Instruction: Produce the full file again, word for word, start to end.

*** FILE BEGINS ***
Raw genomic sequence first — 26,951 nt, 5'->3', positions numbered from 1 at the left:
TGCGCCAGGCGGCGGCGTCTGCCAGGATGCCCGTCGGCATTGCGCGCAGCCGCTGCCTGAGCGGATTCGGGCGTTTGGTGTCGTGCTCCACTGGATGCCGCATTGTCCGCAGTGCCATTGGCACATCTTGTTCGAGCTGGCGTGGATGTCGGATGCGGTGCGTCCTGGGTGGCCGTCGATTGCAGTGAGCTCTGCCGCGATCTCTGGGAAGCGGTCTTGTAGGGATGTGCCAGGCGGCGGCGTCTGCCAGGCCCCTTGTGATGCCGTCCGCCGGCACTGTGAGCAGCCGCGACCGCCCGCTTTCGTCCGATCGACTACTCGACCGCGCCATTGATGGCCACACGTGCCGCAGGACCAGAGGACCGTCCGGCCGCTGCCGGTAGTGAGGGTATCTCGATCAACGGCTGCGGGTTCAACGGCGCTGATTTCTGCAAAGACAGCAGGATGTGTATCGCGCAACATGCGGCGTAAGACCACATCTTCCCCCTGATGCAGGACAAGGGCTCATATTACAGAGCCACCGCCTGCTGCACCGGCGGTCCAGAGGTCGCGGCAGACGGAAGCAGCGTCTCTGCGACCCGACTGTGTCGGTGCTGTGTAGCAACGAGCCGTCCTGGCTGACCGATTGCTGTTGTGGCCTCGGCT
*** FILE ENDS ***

Raw genomic sequence first — 26,951 nt, 5'->3', positions numbered from 1 at the left:
TGCGCCAGGCGGCGGCGTCTGCCAGGATGCCCGTCGGCATTGCGCGCAGCCGCTGCCTGAGCGGATTCGGGCGTTTGGTGTCGTGCTCCACTGGATGCCGCATTGTCCGCAGTGCCATTGGCACATCTTGTTCGAGCTGGCGTGGATGTCGGATGCGGTGCGTCCTGGGTGGCCGTCGATTGCAGTGAGCTCTGCCGCGATCTCTGGGAAGCGGTCTTGTAGGGATGTGCCAGGCGGCGGCGTCTGCCAGGCCCCTTGTGATGCCGTCCGCCGGCACTGTGAGCAGCCGCGACCGCCCGCTTTCGTCCGATCGACTACTCGACCGCGCCATTGATGGCCACACGTGCCGCAGGACCAGAGGACCGTCCGGCCGCTGCCGGTAGTGAGGGTATCTCGATCAACGGCTGCGGGTTCAACGGCGCTGATTTCTGCAAAGACAGCAGGATGTGTATCGCGCAACATGCGGCGTAAGACCACATCTTCCCCCTGATGCAGGACAAGGGCTCATATTACAGAGCCACCGCCTGCTGCACCGGCGGTCCAGAGGTCGCGGCAGACGGAAGCAGCGTCTCTGCGACCCGACTGTGTCGGTGCTGTGTAGCAACGAGCCGTCCTGGCTGACCGATTGCTGTTGTGGCCTCGGCT